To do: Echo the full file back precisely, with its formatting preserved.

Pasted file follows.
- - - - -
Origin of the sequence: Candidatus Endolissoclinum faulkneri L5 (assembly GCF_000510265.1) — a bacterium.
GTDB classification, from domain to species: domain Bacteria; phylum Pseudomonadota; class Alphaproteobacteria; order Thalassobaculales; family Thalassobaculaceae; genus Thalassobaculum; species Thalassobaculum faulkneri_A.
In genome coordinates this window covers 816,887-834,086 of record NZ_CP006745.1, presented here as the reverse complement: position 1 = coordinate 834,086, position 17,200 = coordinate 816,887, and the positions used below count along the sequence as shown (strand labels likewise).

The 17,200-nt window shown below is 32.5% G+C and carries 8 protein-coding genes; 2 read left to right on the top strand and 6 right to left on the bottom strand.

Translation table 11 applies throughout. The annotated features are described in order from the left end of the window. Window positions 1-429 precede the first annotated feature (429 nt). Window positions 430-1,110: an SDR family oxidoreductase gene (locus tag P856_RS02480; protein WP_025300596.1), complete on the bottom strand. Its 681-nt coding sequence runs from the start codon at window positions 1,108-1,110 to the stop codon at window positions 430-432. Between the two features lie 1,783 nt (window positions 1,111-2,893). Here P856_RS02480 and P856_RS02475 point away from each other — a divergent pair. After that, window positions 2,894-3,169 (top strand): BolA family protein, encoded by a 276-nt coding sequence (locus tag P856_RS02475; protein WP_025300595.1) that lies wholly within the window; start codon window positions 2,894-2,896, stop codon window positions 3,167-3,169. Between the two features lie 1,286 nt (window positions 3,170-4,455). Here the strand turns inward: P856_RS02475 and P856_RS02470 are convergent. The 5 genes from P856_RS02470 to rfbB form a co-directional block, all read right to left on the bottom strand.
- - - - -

Origin of the sequence: Candidatus Endolissoclinum faulkneri L5 (assembly GCF_000510265.1) — a bacterium.
GTDB classification, from domain to species: domain Bacteria; phylum Pseudomonadota; class Alphaproteobacteria; order Thalassobaculales; family Thalassobaculaceae; genus Thalassobaculum; species Thalassobaculum faulkneri_A.
In genome coordinates this window covers 816,887-834,086 of record NZ_CP006745.1, presented here as the reverse complement: position 1 = coordinate 834,086, position 17,200 = coordinate 816,887, and the positions used below count along the sequence as shown (strand labels likewise).

The 17,200-nt window shown below is 32.5% G+C and carries 8 protein-coding genes; 2 read left to right on the top strand and 6 right to left on the bottom strand.

Translation table 11 applies throughout. The annotated features are described in order from the left end of the window. Window positions 1-429 precede the first annotated feature (429 nt). Window positions 430-1,110: an SDR family oxidoreductase gene (locus tag P856_RS02480; protein WP_025300596.1), complete on the bottom strand. Its 681-nt coding sequence runs from the start codon at window positions 1,108-1,110 to the stop codon at window positions 430-432. Between the two features lie 1,783 nt (window positions 1,111-2,893). Here P856_RS02480 and P856_RS02475 point away from each other — a divergent pair. After that, window positions 2,894-3,169 (top strand): BolA family protein, encoded by a 276-nt coding sequence (locus tag P856_RS02475; protein WP_025300595.1) that lies wholly within the window; start codon window positions 2,894-2,896, stop codon window positions 3,167-3,169. Between the two features lie 1,286 nt (window positions 3,170-4,455). Here the strand turns inward: P856_RS02475 and P856_RS02470 are convergent. The 5 genes from P856_RS02470 to rfbB form a co-directional block, all read right to left on the bottom strand.